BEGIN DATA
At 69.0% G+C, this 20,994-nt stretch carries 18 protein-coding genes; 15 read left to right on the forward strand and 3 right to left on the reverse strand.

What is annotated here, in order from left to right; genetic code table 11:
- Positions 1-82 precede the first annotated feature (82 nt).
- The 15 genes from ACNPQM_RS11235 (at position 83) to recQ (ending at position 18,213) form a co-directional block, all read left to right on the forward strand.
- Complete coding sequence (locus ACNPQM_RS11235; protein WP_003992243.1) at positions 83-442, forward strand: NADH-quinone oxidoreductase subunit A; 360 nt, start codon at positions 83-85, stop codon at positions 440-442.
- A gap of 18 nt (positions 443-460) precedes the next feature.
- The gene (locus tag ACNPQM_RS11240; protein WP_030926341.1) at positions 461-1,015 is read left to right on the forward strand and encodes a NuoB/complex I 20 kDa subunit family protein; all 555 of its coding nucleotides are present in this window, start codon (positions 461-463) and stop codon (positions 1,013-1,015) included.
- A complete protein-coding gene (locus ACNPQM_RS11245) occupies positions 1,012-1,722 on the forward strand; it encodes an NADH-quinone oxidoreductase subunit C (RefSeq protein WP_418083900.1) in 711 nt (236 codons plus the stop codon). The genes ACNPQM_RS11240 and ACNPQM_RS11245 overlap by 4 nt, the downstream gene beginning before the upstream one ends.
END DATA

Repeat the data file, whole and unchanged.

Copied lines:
At 69.0% G+C, this 20,994-nt stretch carries 18 protein-coding genes; 15 read left to right on the forward strand and 3 right to left on the reverse strand.

What is annotated here, in order from left to right; genetic code table 11:
- Positions 1-82 precede the first annotated feature (82 nt).
- The 15 genes from ACNPQM_RS11235 (at position 83) to recQ (ending at position 18,213) form a co-directional block, all read left to right on the forward strand.
- Complete coding sequence (locus ACNPQM_RS11235; protein WP_003992243.1) at positions 83-442, forward strand: NADH-quinone oxidoreductase subunit A; 360 nt, start codon at positions 83-85, stop codon at positions 440-442.
- A gap of 18 nt (positions 443-460) precedes the next feature.
- The gene (locus tag ACNPQM_RS11240; protein WP_030926341.1) at positions 461-1,015 is read left to right on the forward strand and encodes a NuoB/complex I 20 kDa subunit family protein; all 555 of its coding nucleotides are present in this window, start codon (positions 461-463) and stop codon (positions 1,013-1,015) included.
- A complete protein-coding gene (locus ACNPQM_RS11245) occupies positions 1,012-1,722 on the forward strand; it encodes an NADH-quinone oxidoreductase subunit C (RefSeq protein WP_418083900.1) in 711 nt (236 codons plus the stop codon). The genes ACNPQM_RS11240 and ACNPQM_RS11245 overlap by 4 nt, the downstream gene beginning before the upstream one ends.